Barclays will begin a forensic investigation into the events surrounding the recent Barclays scandal as the financial institution attempts to restore public confidence in the British banking system.
A three page document titled “The Salz review of Barclays’ Business Practices” details the investigational review, which will be led by Anthony Salz, a former partner at the Freshfields law firm and the current vice chairman of the Rothschild investment bank.
“As an institution, Barclays must move further and faster to demonstrate that banks, and those who work for them, consistently operate to the highest standards of probity, integrity and honesty,” the document says, according to Orange News.
Last month, Barclays agreed to pay $453 million in a settlement with U.S. and British authorities regarding the firm’s involvement in the manipulation of the London interbank offered rate, commonly referred to as Libor.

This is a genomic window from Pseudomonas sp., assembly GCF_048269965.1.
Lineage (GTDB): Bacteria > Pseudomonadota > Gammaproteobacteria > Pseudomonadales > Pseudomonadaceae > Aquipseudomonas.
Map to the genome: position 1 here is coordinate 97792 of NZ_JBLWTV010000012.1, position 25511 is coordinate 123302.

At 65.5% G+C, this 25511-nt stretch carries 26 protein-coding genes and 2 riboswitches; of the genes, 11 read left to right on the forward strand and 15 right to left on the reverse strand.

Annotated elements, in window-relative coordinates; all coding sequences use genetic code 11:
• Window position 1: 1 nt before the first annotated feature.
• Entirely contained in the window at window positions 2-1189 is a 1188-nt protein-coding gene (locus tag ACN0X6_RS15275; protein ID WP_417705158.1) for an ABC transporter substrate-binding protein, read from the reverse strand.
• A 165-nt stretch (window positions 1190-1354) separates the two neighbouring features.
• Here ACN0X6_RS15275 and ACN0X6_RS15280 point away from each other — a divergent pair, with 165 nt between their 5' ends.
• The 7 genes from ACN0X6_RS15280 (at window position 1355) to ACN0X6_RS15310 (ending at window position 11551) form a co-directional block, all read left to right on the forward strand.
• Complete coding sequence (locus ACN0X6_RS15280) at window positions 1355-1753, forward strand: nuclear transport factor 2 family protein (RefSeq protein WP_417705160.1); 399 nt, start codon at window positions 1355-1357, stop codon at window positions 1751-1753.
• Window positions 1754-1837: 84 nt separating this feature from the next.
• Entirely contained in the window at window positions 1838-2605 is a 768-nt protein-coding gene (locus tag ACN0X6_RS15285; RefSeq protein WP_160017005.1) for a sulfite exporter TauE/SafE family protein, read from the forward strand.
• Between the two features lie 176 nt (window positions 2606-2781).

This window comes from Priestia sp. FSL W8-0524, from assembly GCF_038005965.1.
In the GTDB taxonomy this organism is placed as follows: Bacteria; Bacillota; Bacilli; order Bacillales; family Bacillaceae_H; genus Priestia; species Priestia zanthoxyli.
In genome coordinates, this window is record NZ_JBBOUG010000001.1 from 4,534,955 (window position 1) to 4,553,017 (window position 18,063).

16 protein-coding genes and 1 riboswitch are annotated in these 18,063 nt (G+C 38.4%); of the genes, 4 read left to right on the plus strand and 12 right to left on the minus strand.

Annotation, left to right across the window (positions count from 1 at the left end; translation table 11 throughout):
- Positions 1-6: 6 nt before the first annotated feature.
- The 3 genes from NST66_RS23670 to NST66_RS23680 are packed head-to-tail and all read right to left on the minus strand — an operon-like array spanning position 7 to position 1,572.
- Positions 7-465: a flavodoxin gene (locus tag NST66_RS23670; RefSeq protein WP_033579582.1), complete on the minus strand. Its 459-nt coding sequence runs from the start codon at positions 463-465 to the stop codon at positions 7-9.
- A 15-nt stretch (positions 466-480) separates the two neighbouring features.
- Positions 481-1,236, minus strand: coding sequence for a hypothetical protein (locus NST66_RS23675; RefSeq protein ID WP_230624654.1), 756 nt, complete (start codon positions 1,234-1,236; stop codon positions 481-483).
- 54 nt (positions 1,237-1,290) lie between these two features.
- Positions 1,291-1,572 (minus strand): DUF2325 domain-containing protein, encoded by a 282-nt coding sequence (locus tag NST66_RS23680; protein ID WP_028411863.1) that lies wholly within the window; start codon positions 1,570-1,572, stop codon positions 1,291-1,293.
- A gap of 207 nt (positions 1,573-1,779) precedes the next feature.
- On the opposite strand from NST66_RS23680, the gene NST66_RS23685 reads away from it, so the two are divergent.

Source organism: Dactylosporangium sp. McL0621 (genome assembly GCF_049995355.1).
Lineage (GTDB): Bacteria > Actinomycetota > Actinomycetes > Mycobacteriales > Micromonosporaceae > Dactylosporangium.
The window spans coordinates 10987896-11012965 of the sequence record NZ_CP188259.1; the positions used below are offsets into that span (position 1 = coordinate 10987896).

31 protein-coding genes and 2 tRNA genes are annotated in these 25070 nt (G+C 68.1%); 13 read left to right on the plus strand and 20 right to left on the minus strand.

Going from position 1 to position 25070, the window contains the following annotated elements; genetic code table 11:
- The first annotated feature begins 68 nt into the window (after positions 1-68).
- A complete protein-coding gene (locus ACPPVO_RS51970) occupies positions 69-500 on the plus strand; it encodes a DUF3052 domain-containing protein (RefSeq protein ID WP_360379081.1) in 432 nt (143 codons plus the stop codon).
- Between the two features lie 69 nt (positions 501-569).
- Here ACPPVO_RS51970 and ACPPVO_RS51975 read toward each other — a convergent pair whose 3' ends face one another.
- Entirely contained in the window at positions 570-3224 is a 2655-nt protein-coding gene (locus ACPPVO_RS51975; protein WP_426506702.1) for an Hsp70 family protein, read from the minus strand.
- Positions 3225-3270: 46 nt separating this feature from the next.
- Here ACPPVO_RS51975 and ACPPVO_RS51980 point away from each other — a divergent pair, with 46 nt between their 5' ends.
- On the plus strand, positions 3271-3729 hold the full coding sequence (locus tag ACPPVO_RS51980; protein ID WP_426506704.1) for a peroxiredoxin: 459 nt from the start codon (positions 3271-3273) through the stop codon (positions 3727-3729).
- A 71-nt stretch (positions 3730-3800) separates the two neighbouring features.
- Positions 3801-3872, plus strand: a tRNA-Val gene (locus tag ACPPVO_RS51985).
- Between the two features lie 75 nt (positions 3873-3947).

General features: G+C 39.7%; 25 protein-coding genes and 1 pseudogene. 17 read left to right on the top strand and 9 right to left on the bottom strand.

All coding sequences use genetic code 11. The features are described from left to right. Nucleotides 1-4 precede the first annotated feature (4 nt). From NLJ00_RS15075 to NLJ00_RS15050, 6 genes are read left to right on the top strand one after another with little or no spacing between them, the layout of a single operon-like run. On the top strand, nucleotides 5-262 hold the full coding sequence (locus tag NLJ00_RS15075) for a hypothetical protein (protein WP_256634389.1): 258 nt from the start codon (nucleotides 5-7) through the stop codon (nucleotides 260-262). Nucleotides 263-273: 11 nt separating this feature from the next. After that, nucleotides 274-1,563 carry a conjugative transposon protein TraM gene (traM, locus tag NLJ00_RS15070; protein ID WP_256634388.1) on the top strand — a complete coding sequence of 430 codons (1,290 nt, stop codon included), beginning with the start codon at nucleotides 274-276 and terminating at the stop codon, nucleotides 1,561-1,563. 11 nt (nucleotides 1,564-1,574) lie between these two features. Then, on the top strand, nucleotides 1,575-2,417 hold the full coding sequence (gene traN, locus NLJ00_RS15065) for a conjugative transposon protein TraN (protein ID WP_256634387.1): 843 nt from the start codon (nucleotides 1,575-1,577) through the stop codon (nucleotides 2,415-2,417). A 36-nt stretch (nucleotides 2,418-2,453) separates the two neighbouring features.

Barclays’ Deputy Chairman Michael Rake will lead the inquiry at the board level, while non-executive directors Alison Carnwath, David Booth and John Sunderland will also participate in the review.
“To rebuild trust, Barclays must start with an open and honest assessment of the bank’s current values, principles and standards of operation; determine to what extent they need to change; test how well decision-making processes currently incorporate those values, principles and standards, and outline how those processes need to change; and determine whether or not the appropriate training, development, incentives and disciplinary processes are in place to reinforce them,” the inquiry’s terms of reference say, Orange News reports.
Additionally, Salz will have the authority to appoint a deputy and a professional services firm to assist in the inquiry, “rely[ing] on access to a wide range of stakeholders including, for example, customers, clients, shareholders, regulator, government officials, staff (current and former) and other interested parties, and any internal and external data (including relevant papers, reports, minutes, etc.),” according to Orange News.